Modern Olympic Games

Topics: Olympic Games, Summer Olympic Games, Winter Olympic Games Pages: 26 (9954 words) Published: December 31, 2012
Modern Olympic Games

Baron Pierre de Coubertin
Various revivals of the term "Olympic" to describe athletic events in the modern era have been attested since the 17th century. The first such event was the Cotswold Games or "Cotswold Olimpick Games", an annual meeting near Chipping Campden, England, involving various country sports. It was first organized by the lawyer Robert Dover between 1612 and 1642, with several later revivals leading up to the present day. The British Olympic Association, in its bid for the 2012 Olympic Games in London, mentioned these games as "the first stirrings of Britain's Olympic beginnings".[19] L'Olympiade de la République, a national Olympic festival held annually from 1796 to 1798 in Revolutionary France also attempted to emulate the ancient Olympic Games.[20] The competition included several disciplines from the ancient Greek Olympics. The 1796 Games also marked the introduction of the metric system into sport.[20] In 1850 an Olympian Class was started by Dr. William Penny Brookes at Much Wenlock, in Shropshire, England. In 1859, Dr. Brookes changed the name to Wenlock Olympian Games. This annual sports festival continues to this day.[21] The Wenlock Olympian Society was founded by Dr. Brookes on 15 November 1860.[22] Between 1862 and 1867, Liverpool held an annual Grand Olympic Festival. Devised by John Hulley and Charles Melly, these games were the first to be wholly amateur in nature and international in outlook, although only 'gentlemen amateurs' could compete.[23][24] The programme of the first modern Olympiad in Athens in 1896 was almost identical to that of the Liverpool Olympics.[25] In 1865 Hulley, Dr. Brookes and E.G. Ravenstein founded the National Olympian Association in Liverpool, a forerunner of the British Olympic Association. Its articles of foundation provided the framework for the International Olympic Charter.[26] In 1866, a national Olympic Games in Great Britain was organized at London's Crystal Palace.[27] Revival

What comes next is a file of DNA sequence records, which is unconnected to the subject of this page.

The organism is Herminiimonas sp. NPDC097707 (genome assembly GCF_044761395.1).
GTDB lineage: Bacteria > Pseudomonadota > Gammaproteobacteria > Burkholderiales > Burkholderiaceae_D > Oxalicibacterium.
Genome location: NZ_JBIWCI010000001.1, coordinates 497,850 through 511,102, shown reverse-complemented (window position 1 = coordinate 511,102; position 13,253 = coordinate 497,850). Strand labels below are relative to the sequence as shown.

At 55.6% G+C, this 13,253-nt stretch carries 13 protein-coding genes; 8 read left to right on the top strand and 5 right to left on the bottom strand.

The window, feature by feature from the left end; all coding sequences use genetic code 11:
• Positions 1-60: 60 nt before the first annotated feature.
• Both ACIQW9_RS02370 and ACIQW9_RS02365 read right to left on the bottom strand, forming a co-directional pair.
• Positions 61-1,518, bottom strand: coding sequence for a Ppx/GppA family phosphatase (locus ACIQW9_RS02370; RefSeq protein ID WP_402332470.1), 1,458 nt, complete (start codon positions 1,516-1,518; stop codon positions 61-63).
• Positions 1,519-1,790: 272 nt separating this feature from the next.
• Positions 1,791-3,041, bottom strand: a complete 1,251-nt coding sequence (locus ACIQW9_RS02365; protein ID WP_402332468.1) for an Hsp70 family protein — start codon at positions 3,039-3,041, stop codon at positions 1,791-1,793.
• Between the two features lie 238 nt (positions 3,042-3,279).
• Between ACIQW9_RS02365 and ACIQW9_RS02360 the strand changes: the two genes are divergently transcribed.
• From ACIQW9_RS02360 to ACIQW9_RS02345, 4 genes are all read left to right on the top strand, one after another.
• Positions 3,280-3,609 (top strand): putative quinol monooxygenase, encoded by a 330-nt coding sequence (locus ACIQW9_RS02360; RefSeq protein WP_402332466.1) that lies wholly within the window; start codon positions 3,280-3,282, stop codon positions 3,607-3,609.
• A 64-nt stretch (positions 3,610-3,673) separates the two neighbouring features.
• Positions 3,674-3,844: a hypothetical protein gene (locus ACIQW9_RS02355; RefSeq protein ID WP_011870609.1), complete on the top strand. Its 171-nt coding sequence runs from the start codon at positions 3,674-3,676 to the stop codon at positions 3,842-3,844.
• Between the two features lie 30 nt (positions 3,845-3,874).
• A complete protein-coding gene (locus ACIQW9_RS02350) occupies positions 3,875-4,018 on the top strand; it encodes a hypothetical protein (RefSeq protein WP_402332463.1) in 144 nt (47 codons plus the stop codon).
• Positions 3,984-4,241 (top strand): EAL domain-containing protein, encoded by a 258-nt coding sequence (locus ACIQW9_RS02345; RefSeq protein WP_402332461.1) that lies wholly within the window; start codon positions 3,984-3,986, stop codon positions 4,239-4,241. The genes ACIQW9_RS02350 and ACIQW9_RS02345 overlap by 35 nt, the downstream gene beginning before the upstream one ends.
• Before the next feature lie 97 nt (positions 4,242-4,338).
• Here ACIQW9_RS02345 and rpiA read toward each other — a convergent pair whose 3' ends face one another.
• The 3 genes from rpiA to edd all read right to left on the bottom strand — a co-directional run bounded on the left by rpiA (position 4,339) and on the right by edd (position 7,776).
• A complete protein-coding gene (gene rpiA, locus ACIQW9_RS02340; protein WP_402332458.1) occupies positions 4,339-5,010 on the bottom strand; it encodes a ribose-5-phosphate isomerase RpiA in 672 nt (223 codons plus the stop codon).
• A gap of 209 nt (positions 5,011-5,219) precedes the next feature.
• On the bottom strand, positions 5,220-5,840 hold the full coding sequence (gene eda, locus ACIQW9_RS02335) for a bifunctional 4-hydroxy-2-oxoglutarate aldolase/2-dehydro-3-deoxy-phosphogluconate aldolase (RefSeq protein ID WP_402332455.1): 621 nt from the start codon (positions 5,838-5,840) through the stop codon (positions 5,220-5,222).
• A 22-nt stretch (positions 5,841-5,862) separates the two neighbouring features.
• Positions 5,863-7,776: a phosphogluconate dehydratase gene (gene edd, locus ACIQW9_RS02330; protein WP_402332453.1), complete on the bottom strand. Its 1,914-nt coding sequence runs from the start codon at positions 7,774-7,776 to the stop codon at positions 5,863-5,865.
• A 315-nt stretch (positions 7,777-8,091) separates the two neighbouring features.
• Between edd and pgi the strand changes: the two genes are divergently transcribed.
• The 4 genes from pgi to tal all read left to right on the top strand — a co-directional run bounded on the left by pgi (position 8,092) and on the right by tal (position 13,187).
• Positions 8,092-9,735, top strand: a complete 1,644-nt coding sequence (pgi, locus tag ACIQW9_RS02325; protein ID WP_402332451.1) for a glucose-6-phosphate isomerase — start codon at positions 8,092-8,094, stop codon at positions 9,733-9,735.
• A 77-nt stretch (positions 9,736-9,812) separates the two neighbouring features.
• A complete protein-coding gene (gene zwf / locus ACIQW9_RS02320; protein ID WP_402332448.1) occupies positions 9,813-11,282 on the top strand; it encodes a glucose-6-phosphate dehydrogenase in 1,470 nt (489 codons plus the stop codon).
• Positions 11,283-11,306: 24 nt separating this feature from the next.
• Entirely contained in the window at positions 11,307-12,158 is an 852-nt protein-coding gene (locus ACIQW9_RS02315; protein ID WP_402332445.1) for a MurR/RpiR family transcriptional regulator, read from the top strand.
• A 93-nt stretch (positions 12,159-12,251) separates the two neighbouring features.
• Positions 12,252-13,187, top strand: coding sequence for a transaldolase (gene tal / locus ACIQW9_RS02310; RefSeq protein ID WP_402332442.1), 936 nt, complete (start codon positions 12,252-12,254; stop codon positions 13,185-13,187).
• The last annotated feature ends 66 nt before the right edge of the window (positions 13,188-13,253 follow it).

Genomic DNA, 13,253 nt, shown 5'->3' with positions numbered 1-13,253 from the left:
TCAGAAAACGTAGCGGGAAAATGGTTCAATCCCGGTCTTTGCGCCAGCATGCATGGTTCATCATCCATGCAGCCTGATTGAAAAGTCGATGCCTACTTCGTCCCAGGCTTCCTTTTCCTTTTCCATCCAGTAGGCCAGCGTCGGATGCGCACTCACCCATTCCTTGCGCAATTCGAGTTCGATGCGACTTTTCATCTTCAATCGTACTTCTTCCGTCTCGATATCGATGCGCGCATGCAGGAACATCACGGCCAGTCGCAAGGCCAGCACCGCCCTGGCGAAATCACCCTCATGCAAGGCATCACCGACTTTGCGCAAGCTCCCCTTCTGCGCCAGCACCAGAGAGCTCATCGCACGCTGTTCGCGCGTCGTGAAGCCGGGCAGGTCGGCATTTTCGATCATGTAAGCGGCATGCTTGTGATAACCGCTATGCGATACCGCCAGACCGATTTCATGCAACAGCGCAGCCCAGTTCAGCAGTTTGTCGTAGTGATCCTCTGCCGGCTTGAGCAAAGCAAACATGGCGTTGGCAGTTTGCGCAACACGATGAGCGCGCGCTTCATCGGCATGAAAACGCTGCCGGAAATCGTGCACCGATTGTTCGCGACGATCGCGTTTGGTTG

A postage stamp from the first Greek Olympic stamp set.
Greek interest in reviving the Olympic Games began with the Greek War of Independence from the Ottoman Empire in 1821. It was first proposed by poet and newspaper editor Panagiotis Soutsos in his poem "Dialogue of the Dead", published in 1833.[28] Evangelos Zappas, a wealthy Greek-Romanian philanthropist, first wrote to King Otto of Greece, in 1856, offering to fund a permanent revival of the Olympic Games.[29] Zappas sponsored the first Olympic Games in 1859, which was held in an Athens city square. Athletes participated from Greece and the Ottoman Empire. Zappas funded the restoration of the ancient Panathenaic Stadium so that it could host all future Olympic Games.[29] The stadium hosted Olympics in 1870 and 1875.[30] Thirty thousand spectators attended that Games in 1870, though no official attendance records are available for the 1875 Games.[31] In 1890, after attending the Olympian Games of the Wenlock Olympian Society, Baron Pierre de Coubertin was inspired to found the International Olympic Committee (IOC).[32] Coubertin built on the ideas and work of Brookes and Zappas with the aim of establishing internationally rotating Olympic Games that would occur every four years.[32] He presented these ideas during the first Olympic Congress of the newly created International Olympic Committee. This meeting was held from 16 to 23 June 1894, at the Sorbonne University in Paris. On the last day of the Congress, it was decided that the first Olympic Games, to come under the auspices of the IOC, would take place in Athens in 1896.[33] The IOC elected the Greek writer Demetrius Vikelas as its first president.[34] 1896 Games

Main article: 1896 Summer Olympics

The opening ceremony in the Panathinaiko Stadium.
The first Games held under the auspices of the IOC was hosted in the Panathenaic stadium in Athens in 1896. These Games brought together 14 nations and 241 athletes who...
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